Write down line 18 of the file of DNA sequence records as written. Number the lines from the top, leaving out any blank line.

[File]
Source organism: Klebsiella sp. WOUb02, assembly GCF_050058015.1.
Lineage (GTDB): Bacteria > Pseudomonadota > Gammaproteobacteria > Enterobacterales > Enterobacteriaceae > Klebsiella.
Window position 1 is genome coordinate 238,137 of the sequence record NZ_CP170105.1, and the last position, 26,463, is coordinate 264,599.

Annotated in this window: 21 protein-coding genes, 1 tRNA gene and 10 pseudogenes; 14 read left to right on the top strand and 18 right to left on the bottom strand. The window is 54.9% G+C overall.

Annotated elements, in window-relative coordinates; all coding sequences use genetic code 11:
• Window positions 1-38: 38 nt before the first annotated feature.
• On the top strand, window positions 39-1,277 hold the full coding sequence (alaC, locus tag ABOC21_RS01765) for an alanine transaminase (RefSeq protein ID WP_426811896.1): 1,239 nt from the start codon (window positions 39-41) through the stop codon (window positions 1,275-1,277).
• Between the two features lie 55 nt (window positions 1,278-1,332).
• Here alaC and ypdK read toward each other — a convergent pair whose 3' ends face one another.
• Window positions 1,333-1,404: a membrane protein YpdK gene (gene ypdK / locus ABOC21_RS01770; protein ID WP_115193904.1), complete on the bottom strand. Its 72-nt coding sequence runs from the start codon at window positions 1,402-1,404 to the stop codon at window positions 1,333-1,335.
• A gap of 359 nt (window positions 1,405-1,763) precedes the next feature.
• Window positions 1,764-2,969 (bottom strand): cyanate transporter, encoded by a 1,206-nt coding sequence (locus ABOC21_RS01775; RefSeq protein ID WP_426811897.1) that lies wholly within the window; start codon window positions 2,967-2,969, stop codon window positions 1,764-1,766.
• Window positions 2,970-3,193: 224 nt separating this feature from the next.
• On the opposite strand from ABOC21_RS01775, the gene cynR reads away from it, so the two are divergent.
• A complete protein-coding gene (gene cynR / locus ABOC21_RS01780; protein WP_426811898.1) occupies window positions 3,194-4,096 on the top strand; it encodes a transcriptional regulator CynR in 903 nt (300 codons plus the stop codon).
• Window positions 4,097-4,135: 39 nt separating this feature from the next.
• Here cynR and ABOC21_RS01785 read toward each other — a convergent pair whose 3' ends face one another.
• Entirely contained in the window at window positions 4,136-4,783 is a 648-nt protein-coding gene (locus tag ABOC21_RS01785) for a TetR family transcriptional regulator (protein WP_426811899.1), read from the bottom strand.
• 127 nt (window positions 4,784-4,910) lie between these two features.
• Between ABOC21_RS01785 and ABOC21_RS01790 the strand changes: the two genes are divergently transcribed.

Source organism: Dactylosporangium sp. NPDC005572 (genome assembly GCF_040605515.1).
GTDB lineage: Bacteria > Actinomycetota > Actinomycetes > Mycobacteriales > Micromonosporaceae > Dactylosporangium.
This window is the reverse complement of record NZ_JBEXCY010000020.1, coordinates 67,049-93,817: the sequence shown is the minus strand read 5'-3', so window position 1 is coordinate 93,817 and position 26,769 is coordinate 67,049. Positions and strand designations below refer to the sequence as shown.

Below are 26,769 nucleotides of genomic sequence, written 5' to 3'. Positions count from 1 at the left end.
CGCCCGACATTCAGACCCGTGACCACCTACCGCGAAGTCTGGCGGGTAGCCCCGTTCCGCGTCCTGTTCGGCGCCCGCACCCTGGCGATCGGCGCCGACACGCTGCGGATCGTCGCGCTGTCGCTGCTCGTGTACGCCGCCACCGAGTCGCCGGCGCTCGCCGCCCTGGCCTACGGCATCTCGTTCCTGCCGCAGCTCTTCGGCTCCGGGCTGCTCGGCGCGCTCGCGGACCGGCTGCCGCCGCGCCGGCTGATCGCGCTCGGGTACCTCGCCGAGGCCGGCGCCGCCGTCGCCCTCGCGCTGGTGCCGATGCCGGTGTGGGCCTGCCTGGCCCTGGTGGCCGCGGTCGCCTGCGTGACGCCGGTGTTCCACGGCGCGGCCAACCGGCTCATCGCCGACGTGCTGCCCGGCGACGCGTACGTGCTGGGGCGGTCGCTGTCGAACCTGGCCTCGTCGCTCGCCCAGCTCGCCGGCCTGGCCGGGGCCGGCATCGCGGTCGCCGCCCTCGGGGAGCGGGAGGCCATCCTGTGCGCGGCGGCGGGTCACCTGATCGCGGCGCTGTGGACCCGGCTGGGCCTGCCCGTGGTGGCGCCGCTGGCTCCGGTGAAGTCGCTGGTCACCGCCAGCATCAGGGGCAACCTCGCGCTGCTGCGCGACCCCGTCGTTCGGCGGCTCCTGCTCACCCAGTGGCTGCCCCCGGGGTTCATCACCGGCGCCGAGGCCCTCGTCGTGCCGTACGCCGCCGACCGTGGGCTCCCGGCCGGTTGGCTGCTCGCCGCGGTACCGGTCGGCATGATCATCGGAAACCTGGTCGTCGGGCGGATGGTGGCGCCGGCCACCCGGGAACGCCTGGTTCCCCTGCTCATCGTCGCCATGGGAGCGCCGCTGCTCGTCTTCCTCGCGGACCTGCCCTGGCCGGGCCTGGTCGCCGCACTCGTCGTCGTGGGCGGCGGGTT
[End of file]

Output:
• Entirely contained in the window at window positions 4,136-4,783 is a 648-nt protein-coding gene (locus tag ABOC21_RS01785) for a TetR family transcriptional regulator (protein WP_426811899.1), read from the bottom strand.